Aims to give birth to fearless pregnancy

Academics and local business owners have launched a new research project to ease fear and anxiety around childbirth for parents to be.

Innovative new research being conducted at the University of Nottingham is investigating the effects of a ‘Fearless Birthing programme’ on the emotions experienced by people during pregnancy.This online, self-paced course was created to give people the power to change negative ways of thinking, clear any fears they have about pregnancy and birth, and emotionally prepare themselves for birth.

Confidence to clear fear

With funding from the University of Nottingham’s ‘Enabling Innovation’ project, Dr Megan Barnard from the School of Psychology and Dr Sian Masson from the School of Chemistry are working in collaboration with Alexia Leachman, founder of the Fearless Birthing programme. They are testing the effectiveness of the programme by monitoring the emotional feelings of those in the second trimester of their pregnancy. The researchers believe that this programme has the potential to give people the confidence to clear their fear during pregnancy and childbirth.

Alexia Leachman, founder of the programme, says that the techniques of fear clearance are now being taught to healthcare professionals: “I’m thrilled to be training midwives and doulas in the fear clearance technique so there will be more Fearless Birthing Professionals available to support pregnant women soon.” Additionally, Leachman praised the programme for its ability to tackle tokophobia, the extreme fear of pregnancy and birth, which affects around 14% of women: “Last month, a pregnant woman, Milena, from London was able to overcome her tokophobia in three weeks using the technique”.

Milena, who is 30 weeks pregnant said: “I dived into very challenging yet satisfying work, desperate for at least some respite from being tokophobic. The pre-recorded clearance meditations shook me to the depth of my being, left me soaked in tears and absolutely exhausted as the toxic emotions were leaving my body, yet brought immediate relief and clarity. I now feel that I am the mother my baby needs me to be - strong, resilient, positive and, above all, caring and loving.”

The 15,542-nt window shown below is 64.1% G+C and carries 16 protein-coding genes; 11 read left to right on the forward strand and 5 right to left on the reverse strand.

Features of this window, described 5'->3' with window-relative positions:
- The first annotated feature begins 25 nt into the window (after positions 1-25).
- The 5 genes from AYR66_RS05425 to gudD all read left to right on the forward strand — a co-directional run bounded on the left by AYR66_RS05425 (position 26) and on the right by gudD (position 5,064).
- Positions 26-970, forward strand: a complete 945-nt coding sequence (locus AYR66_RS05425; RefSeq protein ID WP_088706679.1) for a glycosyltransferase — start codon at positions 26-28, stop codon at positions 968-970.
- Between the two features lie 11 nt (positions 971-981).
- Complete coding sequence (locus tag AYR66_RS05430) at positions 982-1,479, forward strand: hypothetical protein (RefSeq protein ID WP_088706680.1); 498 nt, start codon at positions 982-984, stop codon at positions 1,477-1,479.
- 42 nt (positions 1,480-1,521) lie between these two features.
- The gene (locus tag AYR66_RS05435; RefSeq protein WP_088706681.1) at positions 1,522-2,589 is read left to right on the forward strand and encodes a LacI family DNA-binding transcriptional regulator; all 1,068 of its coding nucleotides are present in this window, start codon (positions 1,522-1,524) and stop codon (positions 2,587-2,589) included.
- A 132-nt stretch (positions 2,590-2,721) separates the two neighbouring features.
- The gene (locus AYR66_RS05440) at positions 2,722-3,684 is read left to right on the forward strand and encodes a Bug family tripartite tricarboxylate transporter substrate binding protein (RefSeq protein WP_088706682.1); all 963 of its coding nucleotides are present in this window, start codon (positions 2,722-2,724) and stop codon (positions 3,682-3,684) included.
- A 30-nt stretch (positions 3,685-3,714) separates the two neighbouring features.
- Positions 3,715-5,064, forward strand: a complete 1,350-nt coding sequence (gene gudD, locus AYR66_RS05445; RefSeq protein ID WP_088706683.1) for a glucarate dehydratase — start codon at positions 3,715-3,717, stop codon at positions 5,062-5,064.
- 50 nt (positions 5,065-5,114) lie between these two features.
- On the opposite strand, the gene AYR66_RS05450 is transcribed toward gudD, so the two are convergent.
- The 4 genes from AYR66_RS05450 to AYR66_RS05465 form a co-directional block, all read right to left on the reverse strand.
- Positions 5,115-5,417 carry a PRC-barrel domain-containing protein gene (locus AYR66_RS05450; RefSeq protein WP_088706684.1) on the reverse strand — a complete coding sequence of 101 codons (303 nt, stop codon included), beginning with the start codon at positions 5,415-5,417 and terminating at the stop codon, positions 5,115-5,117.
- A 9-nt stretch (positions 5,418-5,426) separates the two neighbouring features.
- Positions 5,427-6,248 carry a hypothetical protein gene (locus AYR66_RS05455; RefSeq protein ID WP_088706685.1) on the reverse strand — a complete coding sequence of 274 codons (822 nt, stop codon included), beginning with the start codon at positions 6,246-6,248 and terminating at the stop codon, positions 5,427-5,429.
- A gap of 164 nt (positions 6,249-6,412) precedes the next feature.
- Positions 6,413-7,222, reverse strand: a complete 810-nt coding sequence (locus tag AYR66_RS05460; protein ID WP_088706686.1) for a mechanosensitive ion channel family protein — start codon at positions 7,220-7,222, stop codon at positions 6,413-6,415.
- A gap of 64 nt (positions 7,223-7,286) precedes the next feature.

Solving real-world issues

Dr Megan Barnard, the Principal Investigator for the project, emphasised the benefits of working with external collaborators: “I am really excited to be working in collaboration with Alexia and Sian on this project. By collaborating with local companies, we are able to use our academic expertise to solve real-world issues and make a difference to people’s wellbeing. In this case, it feels great to help parents-to-be overcome their fears and worries, and I’m thankful to the University of Nottingham for providing the funding through the ‘Enabling Innovation’ project.”

Enabling Innovation is a 20m programme jointly delivered by the Universities of Nottingham, Derby and Nottingham Trent, which has provided over 16,000 hours of support to small and medium-sized businesses in Nottinghamshire and Derbyshire since April 2016. The programme is part-funded by the European Regional Development Fund and offers free or subsidised access to academic expertise,student placements, workshops and technical support.

This research is currently ongoing. To find out more information about it, or if you are interested in taking part, please contact Principal Investigator Dr. Megan Barnard ( Megan.Barnard1 [at] nottingham.ac (p) uk ).